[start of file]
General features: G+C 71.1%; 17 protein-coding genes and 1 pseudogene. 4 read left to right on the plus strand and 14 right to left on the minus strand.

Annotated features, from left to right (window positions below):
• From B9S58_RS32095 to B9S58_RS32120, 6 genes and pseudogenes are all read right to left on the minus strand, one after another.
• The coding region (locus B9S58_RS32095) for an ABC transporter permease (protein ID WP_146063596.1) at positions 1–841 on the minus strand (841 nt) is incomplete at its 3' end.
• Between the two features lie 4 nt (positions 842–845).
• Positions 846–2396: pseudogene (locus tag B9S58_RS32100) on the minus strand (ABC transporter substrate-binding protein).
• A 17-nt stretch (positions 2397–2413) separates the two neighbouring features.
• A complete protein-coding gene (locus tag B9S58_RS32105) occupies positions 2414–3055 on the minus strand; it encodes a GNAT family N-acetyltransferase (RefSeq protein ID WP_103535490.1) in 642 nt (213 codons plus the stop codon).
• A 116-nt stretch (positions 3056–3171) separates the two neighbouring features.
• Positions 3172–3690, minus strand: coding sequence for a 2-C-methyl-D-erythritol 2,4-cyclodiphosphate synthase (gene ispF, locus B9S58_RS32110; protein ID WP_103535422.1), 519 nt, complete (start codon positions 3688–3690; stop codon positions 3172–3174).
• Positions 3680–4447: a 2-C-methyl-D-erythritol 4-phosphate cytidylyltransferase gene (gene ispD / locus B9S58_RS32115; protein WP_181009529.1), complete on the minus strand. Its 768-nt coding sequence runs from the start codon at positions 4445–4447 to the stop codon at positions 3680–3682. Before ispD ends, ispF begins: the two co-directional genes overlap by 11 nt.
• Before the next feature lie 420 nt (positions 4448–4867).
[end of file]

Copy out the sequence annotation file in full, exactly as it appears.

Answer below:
General features: G+C 71.1%; 17 protein-coding genes and 1 pseudogene. 4 read left to right on the plus strand and 14 right to left on the minus strand.

Annotated features, from left to right (window positions below):
• From B9S58_RS32095 to B9S58_RS32120, 6 genes and pseudogenes are all read right to left on the minus strand, one after another.
• The coding region (locus B9S58_RS32095) for an ABC transporter permease (protein ID WP_146063596.1) at positions 1–841 on the minus strand (841 nt) is incomplete at its 3' end.
• Between the two features lie 4 nt (positions 842–845).
• Positions 846–2396: pseudogene (locus tag B9S58_RS32100) on the minus strand (ABC transporter substrate-binding protein).
• A 17-nt stretch (positions 2397–2413) separates the two neighbouring features.
• A complete protein-coding gene (locus tag B9S58_RS32105) occupies positions 2414–3055 on the minus strand; it encodes a GNAT family N-acetyltransferase (RefSeq protein ID WP_103535490.1) in 642 nt (213 codons plus the stop codon).
• A 116-nt stretch (positions 3056–3171) separates the two neighbouring features.
• Positions 3172–3690, minus strand: coding sequence for a 2-C-methyl-D-erythritol 2,4-cyclodiphosphate synthase (gene ispF, locus B9S58_RS32110; protein ID WP_103535422.1), 519 nt, complete (start codon positions 3688–3690; stop codon positions 3172–3174).
• Positions 3680–4447: a 2-C-methyl-D-erythritol 4-phosphate cytidylyltransferase gene (gene ispD / locus B9S58_RS32115; protein WP_181009529.1), complete on the minus strand. Its 768-nt coding sequence runs from the start codon at positions 4445–4447 to the stop codon at positions 3680–3682. Before ispD ends, ispF begins: the two co-directional genes overlap by 11 nt.
• Before the next feature lie 420 nt (positions 4448–4867).